One of the addition of the Polymorph Engine that Pieter is looking forward to is the the use of libPD (Pure-Data) inside the game engine. Apart from the fact that it would permit all sound manipulations that Pure-Data already proposes, which is very exiting in itself, Pieter hopes to be executing PD patches directly inside Ogre. As he puts it, this would open collaboration between game designers and sound engineers, allowing to integrate their work directly in the game making process, without needing to recode the patches. We could also imagine PD patches becoming a form of scripting language for Ogre itself.

    Next week, @frankiezafe is back from his Blender teaching at iMAL, and the whole Polymorph dev team will be working together on implementing the first game, still known as PEEL, in the Polymorph Engine. This will be an important week. So stay tuned.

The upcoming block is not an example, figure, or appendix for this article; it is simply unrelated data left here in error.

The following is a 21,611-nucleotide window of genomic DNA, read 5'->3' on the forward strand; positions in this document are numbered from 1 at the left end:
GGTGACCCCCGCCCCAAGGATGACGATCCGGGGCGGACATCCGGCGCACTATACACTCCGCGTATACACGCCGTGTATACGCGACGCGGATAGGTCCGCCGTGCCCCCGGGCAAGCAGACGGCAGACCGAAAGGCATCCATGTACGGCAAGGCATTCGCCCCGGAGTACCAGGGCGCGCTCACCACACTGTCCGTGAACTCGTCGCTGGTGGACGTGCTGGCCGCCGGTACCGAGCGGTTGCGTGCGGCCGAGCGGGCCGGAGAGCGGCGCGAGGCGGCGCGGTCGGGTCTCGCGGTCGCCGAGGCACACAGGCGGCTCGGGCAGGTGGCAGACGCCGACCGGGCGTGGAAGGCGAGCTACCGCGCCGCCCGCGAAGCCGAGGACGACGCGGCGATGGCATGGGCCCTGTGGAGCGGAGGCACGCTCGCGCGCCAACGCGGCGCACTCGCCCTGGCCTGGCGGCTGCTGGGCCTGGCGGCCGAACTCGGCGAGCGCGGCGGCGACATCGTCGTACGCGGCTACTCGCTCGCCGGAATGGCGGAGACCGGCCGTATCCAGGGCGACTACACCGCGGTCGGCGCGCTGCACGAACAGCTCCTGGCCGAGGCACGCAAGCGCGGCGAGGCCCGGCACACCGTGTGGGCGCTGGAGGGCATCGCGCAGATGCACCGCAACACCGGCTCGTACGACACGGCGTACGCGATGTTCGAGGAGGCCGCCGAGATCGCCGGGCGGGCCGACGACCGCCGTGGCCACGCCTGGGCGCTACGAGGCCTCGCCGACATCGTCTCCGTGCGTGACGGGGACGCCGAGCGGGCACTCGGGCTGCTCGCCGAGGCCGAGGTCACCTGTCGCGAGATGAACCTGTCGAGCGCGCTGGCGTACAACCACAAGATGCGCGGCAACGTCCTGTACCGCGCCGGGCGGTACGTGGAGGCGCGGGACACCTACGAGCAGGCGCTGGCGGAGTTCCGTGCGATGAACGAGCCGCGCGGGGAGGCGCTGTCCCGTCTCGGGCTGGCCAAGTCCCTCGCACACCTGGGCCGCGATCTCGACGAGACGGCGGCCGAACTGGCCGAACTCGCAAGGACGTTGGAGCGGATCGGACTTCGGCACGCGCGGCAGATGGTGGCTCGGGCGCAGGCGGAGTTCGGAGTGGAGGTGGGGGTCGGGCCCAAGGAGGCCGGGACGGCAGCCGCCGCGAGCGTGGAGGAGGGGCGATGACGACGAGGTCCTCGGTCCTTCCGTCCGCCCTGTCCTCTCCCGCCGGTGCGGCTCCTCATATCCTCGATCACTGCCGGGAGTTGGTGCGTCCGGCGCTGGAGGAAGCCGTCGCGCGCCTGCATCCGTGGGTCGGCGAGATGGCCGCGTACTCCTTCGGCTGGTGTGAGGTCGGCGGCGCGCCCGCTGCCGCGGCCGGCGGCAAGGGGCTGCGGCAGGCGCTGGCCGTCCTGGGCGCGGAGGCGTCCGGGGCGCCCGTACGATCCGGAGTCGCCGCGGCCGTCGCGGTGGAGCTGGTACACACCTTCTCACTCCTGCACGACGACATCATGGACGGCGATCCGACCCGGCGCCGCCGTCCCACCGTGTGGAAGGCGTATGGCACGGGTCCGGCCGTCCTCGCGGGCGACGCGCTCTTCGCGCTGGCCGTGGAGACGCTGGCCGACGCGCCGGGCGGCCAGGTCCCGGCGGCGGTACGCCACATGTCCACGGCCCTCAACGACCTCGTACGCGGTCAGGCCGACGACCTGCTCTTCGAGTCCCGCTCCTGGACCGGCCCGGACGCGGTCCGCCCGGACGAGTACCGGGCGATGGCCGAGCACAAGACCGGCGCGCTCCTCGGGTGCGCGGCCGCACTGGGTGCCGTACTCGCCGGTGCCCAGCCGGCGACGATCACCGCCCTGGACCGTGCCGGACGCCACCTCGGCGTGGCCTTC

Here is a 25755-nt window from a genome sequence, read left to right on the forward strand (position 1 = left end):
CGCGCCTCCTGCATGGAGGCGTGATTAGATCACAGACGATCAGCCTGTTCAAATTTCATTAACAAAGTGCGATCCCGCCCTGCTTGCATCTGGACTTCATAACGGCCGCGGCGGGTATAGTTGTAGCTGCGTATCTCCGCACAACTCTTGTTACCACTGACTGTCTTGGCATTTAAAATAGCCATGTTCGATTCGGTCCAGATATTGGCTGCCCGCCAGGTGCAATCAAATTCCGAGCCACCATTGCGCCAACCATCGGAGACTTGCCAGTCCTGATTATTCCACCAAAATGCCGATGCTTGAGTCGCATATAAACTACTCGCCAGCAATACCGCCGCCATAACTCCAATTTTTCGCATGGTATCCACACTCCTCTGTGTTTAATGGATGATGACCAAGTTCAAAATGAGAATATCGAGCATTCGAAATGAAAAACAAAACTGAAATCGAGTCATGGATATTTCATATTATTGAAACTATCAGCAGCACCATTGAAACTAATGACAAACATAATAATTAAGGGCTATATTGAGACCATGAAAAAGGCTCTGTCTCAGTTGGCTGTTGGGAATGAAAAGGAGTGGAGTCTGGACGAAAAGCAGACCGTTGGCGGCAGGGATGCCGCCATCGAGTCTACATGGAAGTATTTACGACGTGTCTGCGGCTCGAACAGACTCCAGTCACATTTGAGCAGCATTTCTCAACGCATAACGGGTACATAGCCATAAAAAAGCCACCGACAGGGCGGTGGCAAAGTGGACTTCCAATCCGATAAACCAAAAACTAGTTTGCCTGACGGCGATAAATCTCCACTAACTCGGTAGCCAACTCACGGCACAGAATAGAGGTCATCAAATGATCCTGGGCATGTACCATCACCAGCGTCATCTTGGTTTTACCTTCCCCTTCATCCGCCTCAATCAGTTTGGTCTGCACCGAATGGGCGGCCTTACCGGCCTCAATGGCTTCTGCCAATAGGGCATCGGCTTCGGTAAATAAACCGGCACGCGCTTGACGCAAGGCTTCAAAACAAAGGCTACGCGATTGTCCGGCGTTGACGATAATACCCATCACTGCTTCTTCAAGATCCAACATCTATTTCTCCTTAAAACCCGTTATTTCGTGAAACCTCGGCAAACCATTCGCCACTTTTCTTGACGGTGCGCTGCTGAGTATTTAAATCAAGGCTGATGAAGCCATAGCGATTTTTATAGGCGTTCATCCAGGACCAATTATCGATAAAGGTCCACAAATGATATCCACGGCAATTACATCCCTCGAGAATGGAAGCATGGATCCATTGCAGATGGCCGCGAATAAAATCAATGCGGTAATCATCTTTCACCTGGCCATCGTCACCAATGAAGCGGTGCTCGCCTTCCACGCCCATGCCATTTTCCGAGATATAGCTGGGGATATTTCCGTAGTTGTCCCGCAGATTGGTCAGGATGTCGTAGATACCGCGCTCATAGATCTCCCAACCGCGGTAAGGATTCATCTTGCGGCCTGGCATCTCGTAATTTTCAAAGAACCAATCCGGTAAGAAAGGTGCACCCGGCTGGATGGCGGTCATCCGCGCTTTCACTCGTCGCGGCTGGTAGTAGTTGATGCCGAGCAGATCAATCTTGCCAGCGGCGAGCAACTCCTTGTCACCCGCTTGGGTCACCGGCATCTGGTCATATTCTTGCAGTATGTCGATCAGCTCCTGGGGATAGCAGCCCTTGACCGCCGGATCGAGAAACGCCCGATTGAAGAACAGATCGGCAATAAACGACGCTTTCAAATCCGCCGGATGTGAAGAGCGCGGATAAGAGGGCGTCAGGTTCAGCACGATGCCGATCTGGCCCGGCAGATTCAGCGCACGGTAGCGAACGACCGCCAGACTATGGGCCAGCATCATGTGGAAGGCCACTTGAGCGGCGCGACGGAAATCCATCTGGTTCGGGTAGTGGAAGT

• frankiezafe 19:10 on 2016-07-25 Permalink | Reply

      About the “putting everything in a folder”, it’s working fine > one or 2 flags in cmake and the job is done. I’ll a video to show how easy it is 🙂

      • xuv 19:35 on 2016-07-25 Permalink | Reply

        Looking forward to the video. The “putting everything in a folder” was more about a question of distribution of the Polymorph Engine, rather than building the PE. When you say, it’s easy, do you refer to this documentation: https://bitbucket.org/frankiezafe/polymorph-engine/wiki/ogre.0.2-setup
        Another way of phrasing the question is: Is Polymorph Engine going to be a distribution in itself or a set of docs to build it?

  • xuv 17:44 on 2016-07-09 Permalink | Reply
    Tags: Polymorph,   

    Résumé de la présentation de Polymorph 

    Pour ceux qui voudraient rapidement lire un résumé de la présentation de Polymorph par @frankiezafe (et en profiter pour passer le message dans leur réseau, n’hésitez pas à tetweeter ce qui vous semble pertinent)

     
  • xuv 18:26 on 2016-07-08 Permalink | Reply
    Tags: Polymorph, , Twitch   

    Pour voir (ou revoir) la présentation de Polymorph chez F/LAT par @frankiezafe, c’est sur twitch encore pour quelques jours. Watch live video from frankiezafe on http://www.twitch.tv (Ça commence à la 25ième minute)